f/11 and Be There

Burk Uzzle’s singular vision and dedication to the medium of photography led him from a small, homebuilt darkroom on his father’s porch, into the company and guidance of the 20th centuries most important photographers. Henri Cartier-Bresson, Cornell Capa, Rene Burri, and Elliot Erwitt were among his colleagues at Magnum; “F/11 and Be There” was a photographer’s mantra Burk picked up during his time with that organization. Long before he joined Magnum, Burk's prowess with a camera was evident when in 1962, he became the youngest photographer hired by Life Magazine at the age of 23. His photograph of the couple embracing at Woodstock would go on to become the cover of the Woodstock album. His iconic photographs of Martin Luther King Jr., the civil rights movement, Cambodia, Vietnam, Haiti, Robert Kennedy, the south, segregation, southern poverty, contemporary portraiture and landscapes, and so many others have made Burk a touchstone in the history of photography and photojournalism. Though his contributions to the mediums of art photography and photojournalism over a 60+ year career are innumerable, this film finds its center in his contemporary portraiture work with African Americans in Eastern North Carolina. F/11 and Be There is a journey alongside one of America's greatest visual poets as he travels America's backroads in search of landscapes, makes museums exhibitions with a local community, and offers up many parallels and intersections of the 20th and 21st centuries using his vast archive. As an artist at the age of 80, Burk Uzzle shows no signs of slowing in his fervor and adoration for the medium that has been the impetus for his entire life.

In Love's Shadow

Ralph Burns, a prolific photographer with a 50+ year history in the medium, revisits Graceland on the 40th anniversary of Elvis' death. Starting on the first Anniversary in 1978, Ralph photographed Elvis fans during this pilgrimage for nearly 30 years consecutively. His series 'How Great Thou Art' has received international recognition since the 1980s, and this film finds him ten years past his last visit to Graceland, making his final trip as a closing to this series. Ralph is as much a social scientist as he is a uniquely gifted photographer and master darkroom printer; his many bodies of work centering on ideas of existentialism, mortality, and the rituals that we use in order to relate to one another, and to make peace with the human experience. Part love letter to film photography and darkroom printing process, part exploration of the human need for ritual, In Love's Shadow is the portrait of an artist who has built a lifetime of work exploring subcultures and religions across the globe.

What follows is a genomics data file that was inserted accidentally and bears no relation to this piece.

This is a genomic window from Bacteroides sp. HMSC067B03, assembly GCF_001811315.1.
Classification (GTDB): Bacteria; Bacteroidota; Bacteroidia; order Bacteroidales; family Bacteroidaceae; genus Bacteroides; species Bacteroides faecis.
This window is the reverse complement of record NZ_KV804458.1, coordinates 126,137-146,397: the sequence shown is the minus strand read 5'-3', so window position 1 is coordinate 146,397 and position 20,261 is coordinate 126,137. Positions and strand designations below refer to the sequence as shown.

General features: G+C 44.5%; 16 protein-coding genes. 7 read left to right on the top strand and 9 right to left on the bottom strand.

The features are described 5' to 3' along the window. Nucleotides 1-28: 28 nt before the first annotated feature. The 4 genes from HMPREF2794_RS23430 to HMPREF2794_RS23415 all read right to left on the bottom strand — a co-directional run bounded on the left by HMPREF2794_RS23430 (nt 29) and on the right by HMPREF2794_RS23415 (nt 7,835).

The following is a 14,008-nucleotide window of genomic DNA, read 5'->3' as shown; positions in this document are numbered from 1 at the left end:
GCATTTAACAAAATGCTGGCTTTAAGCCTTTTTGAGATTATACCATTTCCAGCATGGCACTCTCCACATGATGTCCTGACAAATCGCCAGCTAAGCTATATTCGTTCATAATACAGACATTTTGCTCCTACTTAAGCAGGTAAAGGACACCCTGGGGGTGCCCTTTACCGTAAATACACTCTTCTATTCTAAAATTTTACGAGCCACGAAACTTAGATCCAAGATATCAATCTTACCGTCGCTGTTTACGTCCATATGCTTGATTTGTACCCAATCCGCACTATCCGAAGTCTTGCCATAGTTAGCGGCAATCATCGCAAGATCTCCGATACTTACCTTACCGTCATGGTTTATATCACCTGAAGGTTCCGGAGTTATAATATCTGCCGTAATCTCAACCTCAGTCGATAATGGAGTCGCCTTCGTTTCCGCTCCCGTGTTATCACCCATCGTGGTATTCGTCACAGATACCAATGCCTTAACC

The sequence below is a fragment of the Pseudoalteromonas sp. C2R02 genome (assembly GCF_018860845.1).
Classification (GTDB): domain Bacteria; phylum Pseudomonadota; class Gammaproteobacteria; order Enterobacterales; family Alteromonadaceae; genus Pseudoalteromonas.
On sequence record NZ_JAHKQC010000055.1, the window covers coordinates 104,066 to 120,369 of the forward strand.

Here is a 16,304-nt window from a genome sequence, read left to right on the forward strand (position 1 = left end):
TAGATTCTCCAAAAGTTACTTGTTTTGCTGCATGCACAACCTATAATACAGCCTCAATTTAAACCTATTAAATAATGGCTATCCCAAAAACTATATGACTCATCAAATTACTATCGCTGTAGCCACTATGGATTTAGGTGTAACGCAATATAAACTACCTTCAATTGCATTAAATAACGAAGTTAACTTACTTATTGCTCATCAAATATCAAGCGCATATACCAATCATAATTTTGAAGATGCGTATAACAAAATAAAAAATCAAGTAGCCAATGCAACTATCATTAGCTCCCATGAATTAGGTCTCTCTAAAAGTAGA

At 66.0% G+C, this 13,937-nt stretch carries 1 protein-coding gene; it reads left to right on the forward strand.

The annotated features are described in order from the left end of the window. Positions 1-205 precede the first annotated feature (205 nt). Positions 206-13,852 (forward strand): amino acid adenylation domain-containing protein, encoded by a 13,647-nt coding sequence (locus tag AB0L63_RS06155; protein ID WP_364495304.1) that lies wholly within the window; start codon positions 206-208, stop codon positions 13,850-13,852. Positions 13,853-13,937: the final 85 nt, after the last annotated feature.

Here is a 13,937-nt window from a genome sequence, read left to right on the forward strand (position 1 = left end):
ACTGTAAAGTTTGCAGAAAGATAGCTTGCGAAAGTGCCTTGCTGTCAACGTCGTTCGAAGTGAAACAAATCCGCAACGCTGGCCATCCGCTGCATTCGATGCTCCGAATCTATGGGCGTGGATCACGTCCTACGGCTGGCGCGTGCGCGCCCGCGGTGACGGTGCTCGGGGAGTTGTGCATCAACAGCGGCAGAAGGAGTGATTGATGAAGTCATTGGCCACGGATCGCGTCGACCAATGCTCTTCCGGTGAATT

"Remains" by Burk Uzzle

Burk Uzzle, iconic photographer since the 1960s and native of North Carolina, photographs the confederate monument that was toppled by the public in Durham, NC in 2017.

Life Magazine, Magnum Photos, innumerable publications, museums, and art galleries have all benefitted from Burk's immeasurable talents and sensibilities behind the lens. As a southerner, born and raised in North Carolina, a great deal of his work as a photographer has been focused on exploring southern identity. In August of 2017, protestors toppled a Civil War monument of a confederate soldier, in Durham, North Carolina. In August of 2018 Burk was granted permission to photograph that same statue. "Remains" is a commentary on southern identity in 2018 through Burk's lens, and through his own words. It is a particularly tumultuous and divisive time in modern American history, and as a photographer who has contributed to the Civil Rights movement throughout his career, "Remains" is an important work of art not just for the history involved in producing that statue, but for the current state of it - the confederacy as "a failed idea, on the wrong side of humanity, which has caved in upon itself." As a companion piece to "F/11 and Be There," a feature film about Burk's life and work, "Remains" is also an extension of the primary message within that film - equality.

Directed by Jethro Waters
Music by Luke Norton
Special Thanks to David Raymond and Janet Kagan.

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Official Selection 2016 Blow Up Arthouse Film Festival